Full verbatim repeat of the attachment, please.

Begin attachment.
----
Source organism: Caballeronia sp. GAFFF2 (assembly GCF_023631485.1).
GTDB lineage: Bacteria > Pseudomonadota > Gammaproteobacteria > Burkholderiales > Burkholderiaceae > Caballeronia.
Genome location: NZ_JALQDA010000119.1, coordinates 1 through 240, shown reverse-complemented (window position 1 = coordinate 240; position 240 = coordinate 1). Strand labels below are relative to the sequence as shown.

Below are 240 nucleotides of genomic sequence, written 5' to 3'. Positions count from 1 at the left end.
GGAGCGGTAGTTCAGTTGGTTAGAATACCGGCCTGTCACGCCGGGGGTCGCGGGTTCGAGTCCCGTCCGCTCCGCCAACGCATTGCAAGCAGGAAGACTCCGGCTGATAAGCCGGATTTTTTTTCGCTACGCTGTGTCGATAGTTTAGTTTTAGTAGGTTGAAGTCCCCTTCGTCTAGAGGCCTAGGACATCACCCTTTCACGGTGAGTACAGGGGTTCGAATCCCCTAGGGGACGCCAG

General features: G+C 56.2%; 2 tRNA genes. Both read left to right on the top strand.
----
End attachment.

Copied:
Source organism: Caballeronia sp. GAFFF2 (assembly GCF_023631485.1).
GTDB lineage: Bacteria > Pseudomonadota > Gammaproteobacteria > Burkholderiales > Burkholderiaceae > Caballeronia.
Genome location: NZ_JALQDA010000119.1, coordinates 1 through 240, shown reverse-complemented (window position 1 = coordinate 240; position 240 = coordinate 1). Strand labels below are relative to the sequence as shown.

Below are 240 nucleotides of genomic sequence, written 5' to 3'. Positions count from 1 at the left end.
GGAGCGGTAGTTCAGTTGGTTAGAATACCGGCCTGTCACGCCGGGGGTCGCGGGTTCGAGTCCCGTCCGCTCCGCCAACGCATTGCAAGCAGGAAGACTCCGGCTGATAAGCCGGATTTTTTTTCGCTACGCTGTGTCGATAGTTTAGTTTTAGTAGGTTGAAGTCCCCTTCGTCTAGAGGCCTAGGACATCACCCTTTCACGGTGAGTACAGGGGTTCGAATCCCCTAGGGGACGCCAG

General features: G+C 56.2%; 2 tRNA genes. Both read left to right on the top strand.